The Machine Learning and the Physical Sciences workshop aims to provide an informal, inclusive and leading-edge venue for research and discussions at the interface of machine learning (ML) and the physical sciences. This interface spans (1) applications of ML in physical sciences (ML for physics), (2) developments in ML motivated by physical insights (physics for ML), and most recently (3) convergence of ML and physical sciences (physics with ML) which inspires questioning what scientific understanding means in the age of complex-AI powered science, and what roles machine and human scientists will play in developing scientific understanding in the future.

Recent years have seen a tremendous increase in cases where ML models are used for scientific processing and discovery, and similarly, instances where tools and insights from the physical sciences are brought to the study of ML models. The harmonious co-development of the two fields is not a surprise: ML methods have had great success in learning complex representations of data that enable novel modeling and data processing approaches in many scientific disciplines. Indeed, in some sense, ML and physics are concerned with a shared goal of characterizing the true probability distributions of nature. As ML and physical science research becomes more intertwined, questions naturally arise around what scientific understanding is when science is performed with the assistance of complex and highly parameterized models.

The breadth of work at the intersection of ML and physical sciences is answering many important questions for both fields while opening up new ones that can only be addressed by a joint effort of both communities. By bringing together ML researchers and physical scientists who apply and study ML, we expect to strengthen the much needed interdisciplinary dialogue, introduce exciting new open problems to the broader community, and stimulate the production of new approaches to solving challenging open problems in the sciences. Invited talks from leading individuals in both communities will cover the state-of-the-art techniques and set the stage for this workshop, which will also include contributed talks selected from submissions.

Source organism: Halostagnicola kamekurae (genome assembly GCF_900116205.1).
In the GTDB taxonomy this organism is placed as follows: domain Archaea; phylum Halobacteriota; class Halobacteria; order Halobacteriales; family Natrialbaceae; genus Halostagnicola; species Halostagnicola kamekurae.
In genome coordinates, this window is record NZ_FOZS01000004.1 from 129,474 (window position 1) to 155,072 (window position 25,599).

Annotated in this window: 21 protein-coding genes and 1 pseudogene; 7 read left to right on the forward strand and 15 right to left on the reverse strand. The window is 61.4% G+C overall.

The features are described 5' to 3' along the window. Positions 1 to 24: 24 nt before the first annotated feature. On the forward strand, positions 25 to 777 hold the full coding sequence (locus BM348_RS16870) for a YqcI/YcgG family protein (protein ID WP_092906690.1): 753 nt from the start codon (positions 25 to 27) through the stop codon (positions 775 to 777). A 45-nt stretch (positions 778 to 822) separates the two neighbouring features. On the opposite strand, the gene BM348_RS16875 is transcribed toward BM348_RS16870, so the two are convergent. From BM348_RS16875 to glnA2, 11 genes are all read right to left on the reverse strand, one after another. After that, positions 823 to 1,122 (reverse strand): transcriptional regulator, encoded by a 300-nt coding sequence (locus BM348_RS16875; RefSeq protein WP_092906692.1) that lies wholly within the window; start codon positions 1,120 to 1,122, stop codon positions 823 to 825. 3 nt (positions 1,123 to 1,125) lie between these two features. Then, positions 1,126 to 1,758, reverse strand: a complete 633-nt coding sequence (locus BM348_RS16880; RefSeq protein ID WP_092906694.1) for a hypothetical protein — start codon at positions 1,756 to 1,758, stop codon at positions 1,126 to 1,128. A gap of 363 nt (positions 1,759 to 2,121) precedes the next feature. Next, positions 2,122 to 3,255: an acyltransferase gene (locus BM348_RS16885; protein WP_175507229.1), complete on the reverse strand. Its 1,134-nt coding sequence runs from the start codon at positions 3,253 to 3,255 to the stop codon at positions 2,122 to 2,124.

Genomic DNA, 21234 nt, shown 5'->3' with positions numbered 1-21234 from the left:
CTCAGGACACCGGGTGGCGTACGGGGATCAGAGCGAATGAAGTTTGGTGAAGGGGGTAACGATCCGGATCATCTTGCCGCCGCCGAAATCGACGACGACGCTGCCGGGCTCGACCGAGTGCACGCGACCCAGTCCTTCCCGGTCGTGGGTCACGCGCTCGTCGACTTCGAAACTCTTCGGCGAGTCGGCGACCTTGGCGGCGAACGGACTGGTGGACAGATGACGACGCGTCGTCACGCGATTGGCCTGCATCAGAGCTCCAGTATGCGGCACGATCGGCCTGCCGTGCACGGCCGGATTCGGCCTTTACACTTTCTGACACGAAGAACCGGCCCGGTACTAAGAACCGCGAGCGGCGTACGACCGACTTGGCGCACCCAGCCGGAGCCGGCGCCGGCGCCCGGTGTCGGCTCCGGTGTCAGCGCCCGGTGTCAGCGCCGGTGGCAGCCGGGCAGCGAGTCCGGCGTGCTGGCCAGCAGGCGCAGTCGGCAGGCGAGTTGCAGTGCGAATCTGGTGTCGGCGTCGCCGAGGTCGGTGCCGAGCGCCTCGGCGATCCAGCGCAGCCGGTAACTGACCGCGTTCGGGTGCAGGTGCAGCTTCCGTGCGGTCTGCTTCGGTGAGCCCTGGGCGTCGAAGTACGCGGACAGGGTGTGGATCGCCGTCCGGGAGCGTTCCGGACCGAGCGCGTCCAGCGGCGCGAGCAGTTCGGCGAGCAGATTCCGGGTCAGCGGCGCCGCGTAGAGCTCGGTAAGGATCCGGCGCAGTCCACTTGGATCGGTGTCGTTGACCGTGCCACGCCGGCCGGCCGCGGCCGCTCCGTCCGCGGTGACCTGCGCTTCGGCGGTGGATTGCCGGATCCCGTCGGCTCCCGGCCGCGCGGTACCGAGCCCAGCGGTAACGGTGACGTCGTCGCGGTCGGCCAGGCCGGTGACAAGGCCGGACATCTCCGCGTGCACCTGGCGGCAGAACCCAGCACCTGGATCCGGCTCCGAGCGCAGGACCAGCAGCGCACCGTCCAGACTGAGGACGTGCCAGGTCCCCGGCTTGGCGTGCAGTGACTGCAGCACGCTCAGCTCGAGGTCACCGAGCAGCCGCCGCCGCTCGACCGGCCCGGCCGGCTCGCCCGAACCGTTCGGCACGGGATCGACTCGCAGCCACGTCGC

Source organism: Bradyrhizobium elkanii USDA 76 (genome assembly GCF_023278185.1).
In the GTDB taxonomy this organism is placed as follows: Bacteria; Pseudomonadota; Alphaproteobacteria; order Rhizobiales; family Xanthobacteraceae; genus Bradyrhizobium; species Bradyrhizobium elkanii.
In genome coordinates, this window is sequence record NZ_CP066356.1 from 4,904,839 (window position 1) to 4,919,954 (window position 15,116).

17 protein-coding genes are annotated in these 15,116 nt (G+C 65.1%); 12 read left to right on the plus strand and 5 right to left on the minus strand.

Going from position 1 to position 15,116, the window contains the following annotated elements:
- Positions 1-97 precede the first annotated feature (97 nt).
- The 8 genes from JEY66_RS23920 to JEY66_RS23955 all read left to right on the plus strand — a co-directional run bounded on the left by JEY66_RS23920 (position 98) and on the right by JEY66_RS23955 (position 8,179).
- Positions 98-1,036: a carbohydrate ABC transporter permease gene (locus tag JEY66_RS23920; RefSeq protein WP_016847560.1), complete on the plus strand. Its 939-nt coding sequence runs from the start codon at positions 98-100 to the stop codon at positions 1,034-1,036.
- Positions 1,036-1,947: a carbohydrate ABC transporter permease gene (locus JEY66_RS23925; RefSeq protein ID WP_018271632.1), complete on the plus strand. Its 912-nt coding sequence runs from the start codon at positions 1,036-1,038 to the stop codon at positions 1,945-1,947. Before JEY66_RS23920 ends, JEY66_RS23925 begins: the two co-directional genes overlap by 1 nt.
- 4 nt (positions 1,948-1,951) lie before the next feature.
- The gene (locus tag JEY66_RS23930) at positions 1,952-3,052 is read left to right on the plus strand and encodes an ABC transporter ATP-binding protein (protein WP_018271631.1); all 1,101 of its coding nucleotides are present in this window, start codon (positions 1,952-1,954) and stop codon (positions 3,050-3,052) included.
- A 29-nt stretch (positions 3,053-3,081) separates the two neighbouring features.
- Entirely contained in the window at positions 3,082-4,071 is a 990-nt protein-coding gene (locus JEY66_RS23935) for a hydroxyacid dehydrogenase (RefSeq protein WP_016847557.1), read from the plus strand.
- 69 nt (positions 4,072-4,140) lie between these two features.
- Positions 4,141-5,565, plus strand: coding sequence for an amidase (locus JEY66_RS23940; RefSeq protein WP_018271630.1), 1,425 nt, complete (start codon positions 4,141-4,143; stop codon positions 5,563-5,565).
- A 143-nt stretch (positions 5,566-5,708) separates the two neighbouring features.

A part of the workshop program will be dedicated to a focus area discussing a concrete open question of interest to the community: the role of inductive bias and interpretability in PS with ML, and the role of physically-informed inductive biases in ML models. This critical and ongoing conversation because it gets to the heart of what it means to do science in the era of deep learning. The program will also feature a moderated panel discussion on "Funding and Institutional Support for Machine Learning and Physical Sciences Research" -- a topic of urgent current interest to researchers as the nascent field is rallying for institutional support across university departments, national labs, government-funded AI institutes, and industry. The goal of the panel will be to elucidate for researchers across many career stages the various support mechanisms available for this intersectional field and future prospects.

NeurIPS 2023

The Machine Learning and the Physical Sciences 2023 workshop will be held on December 15, 2023 at the New Orleans Convention Center in New Orleans, USA as a part of the 37th annual conference on Neural Information Processing Systems (NeurIPS). The workshop is planned to take place in a hybrid format inclusive of virtual participation.


Plenary speakers and focus area panelists.


Topic: Funding and institutional support for research at the intersection of machine learning and physical sciences.

Call for papers

In this workshop, we aim to bring together physical scientists and machine learning researchers who work at the intersection of these fields by

  • Applying machine learning to problems in the physical sciences – physics, chemistry, astronomy, materials science, biophysics, and related sciences; and
  • Using physical insights to understand and/or improve machine learning techniques.
In this year's workshop, there are two (2) tracks:

Research Track

We invite researchers to submit original work in the following areas or areas related to them.
  • ML for Physics: Innovative applications of machine learning to the physical sciences; Machine learning model interpretability for obtaining insights to physical systems; Automating/accelerating elements of the scientific process (experimental design, data collection, statistical analysis, etc.).